In 1974 my dear late father brought back from Europe a collection of ready-made 35mm colour slides. These were professional photographs depicting places of interest that he was presumably unable to capture himself. I recently scanned and printed these images with a view to exhibiting the collection as an art installation.
Because of their age the slides have faded into a variety of outlandish hues. They were shot on colour films that have proved unstable, Ferrania, Agfa etc, the only brand resisting change being Kodachrome – its colours are perfectly intact. The slides have slipped from their cardboard mounts, collected dust and hairs, and acquired scratches and fingerprints. All these signs of decay have transformed the images from their ordinary purpose as souvenirs into something luminous and new.
One thought on “Dad’s slides”
Very interesting body of work and the installation sounds wonderful.
I love the way the colours of these photographs have shifted and faded in unpredictable ways, testament to both their outmoded (analogue) material base and time’s inexorable decay. Their patchy kitschy colours are a bit like those of childhood plastic toys left out in the sun, or old clothes found in an op-shop that have already been used for house painting or garden work.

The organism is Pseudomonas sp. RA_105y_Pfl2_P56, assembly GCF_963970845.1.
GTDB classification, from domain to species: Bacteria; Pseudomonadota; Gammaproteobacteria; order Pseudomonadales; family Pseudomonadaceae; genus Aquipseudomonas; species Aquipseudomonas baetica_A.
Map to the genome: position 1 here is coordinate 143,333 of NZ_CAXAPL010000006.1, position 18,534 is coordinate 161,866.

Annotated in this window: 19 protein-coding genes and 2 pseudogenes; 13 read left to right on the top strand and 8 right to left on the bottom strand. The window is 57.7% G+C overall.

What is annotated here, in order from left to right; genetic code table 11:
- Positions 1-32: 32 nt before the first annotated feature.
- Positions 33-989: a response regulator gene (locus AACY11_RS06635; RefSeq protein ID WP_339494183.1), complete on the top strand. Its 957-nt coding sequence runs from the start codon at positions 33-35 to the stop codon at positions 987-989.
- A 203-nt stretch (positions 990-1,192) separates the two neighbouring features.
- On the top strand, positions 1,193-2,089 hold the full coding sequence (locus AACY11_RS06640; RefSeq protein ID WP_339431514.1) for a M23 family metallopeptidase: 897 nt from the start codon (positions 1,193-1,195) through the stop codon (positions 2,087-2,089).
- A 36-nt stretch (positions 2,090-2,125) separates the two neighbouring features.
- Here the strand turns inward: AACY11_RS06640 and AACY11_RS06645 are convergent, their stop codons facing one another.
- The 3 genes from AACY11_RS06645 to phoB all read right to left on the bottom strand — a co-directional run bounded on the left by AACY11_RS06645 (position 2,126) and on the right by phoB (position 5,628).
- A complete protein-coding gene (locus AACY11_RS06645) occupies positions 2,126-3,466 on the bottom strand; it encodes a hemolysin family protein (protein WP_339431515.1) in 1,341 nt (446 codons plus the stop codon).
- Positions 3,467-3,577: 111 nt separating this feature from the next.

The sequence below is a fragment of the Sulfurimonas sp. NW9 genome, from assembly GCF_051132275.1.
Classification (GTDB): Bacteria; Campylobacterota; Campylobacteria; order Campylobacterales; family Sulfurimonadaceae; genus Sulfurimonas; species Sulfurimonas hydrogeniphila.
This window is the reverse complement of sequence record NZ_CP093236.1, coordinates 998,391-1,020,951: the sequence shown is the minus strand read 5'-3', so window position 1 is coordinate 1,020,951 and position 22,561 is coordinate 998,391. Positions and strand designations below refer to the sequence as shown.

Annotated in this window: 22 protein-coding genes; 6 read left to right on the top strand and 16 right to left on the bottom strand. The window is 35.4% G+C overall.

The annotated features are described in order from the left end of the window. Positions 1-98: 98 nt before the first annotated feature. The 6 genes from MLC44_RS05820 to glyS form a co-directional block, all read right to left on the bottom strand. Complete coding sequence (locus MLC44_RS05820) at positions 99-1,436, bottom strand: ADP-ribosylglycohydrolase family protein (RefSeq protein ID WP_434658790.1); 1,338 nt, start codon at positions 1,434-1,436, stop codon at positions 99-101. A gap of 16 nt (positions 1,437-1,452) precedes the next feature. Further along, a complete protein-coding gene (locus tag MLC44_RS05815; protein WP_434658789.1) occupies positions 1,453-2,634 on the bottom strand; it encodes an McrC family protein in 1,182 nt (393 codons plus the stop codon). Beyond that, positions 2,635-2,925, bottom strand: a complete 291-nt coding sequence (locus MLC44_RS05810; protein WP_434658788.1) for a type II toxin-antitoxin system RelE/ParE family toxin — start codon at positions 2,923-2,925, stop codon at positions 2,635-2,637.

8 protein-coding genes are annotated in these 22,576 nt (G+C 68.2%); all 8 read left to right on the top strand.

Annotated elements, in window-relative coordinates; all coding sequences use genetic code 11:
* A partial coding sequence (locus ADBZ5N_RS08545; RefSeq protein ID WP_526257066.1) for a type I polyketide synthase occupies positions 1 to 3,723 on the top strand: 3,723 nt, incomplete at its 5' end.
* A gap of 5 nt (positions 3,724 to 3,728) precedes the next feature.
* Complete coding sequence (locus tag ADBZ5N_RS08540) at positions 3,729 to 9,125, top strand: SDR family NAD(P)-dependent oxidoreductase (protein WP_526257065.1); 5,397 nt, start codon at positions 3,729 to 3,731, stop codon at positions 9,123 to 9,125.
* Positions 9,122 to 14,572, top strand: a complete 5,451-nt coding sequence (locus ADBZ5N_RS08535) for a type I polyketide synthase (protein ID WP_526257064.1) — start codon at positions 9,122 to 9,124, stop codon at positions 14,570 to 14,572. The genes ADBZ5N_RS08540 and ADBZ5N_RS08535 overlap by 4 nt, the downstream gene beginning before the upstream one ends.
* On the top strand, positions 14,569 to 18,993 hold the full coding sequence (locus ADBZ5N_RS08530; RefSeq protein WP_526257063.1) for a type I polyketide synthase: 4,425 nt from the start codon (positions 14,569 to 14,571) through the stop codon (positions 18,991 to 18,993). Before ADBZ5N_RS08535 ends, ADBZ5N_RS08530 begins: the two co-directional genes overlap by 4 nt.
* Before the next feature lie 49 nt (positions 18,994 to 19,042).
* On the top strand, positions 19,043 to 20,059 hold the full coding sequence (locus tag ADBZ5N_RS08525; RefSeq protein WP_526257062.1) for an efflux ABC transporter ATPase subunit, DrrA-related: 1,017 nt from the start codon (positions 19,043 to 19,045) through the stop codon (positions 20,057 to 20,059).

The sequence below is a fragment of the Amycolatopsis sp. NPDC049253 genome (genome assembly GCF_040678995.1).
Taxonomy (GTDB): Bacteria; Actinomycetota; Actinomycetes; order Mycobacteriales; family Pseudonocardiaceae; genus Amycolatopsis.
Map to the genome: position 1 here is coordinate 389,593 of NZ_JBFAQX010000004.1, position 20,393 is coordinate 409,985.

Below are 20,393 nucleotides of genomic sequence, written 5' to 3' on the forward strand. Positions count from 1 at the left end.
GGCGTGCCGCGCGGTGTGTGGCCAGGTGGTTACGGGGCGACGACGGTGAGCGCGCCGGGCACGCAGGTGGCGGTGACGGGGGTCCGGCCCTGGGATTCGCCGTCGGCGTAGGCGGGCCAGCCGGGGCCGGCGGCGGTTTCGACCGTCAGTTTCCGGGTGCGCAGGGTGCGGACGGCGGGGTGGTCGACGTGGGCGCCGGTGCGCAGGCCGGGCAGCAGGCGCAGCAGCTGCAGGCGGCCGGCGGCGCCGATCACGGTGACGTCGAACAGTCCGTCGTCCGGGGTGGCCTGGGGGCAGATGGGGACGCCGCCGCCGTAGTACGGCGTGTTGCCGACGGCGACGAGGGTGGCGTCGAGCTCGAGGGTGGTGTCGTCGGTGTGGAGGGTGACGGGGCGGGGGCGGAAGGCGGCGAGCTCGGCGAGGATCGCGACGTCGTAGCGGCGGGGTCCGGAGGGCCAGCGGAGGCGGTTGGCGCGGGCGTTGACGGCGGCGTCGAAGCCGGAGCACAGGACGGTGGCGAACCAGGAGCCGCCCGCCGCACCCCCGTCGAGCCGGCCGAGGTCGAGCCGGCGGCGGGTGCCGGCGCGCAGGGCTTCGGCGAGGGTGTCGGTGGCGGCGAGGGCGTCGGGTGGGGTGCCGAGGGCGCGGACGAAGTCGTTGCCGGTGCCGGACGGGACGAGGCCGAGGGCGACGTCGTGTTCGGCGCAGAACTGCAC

Somehow these slides are redolent of the kind of shift that happens when one not only recalls intensely a long-forgotten memory but also has a deep flash of an attendant sense of time lost and details forgotten.
They remind me of the faded photos of a distant holiday or ‘home country’ that we might encounter casually pinned-up somewhere – a barbershop, a domestic fridge, a classroom – that evoke a sense of displacement and strangeness. We know the image once held special significance to the person who pinned it there but we can’t help but acknowledge how secondhand, how remote, how much like a tourist our own interest in it is likely to be.
Hi Greg – I’m enjoying your website. Thanks for adding a link to my site. I’ll happily return the favour when I next do an update. I’m living in Wiesbaden, Germany, these days. Just a 30 min train trip to/from Frankfurt airport, so let me know if you’re ever in the region and have time for a coffee or visit to a museum.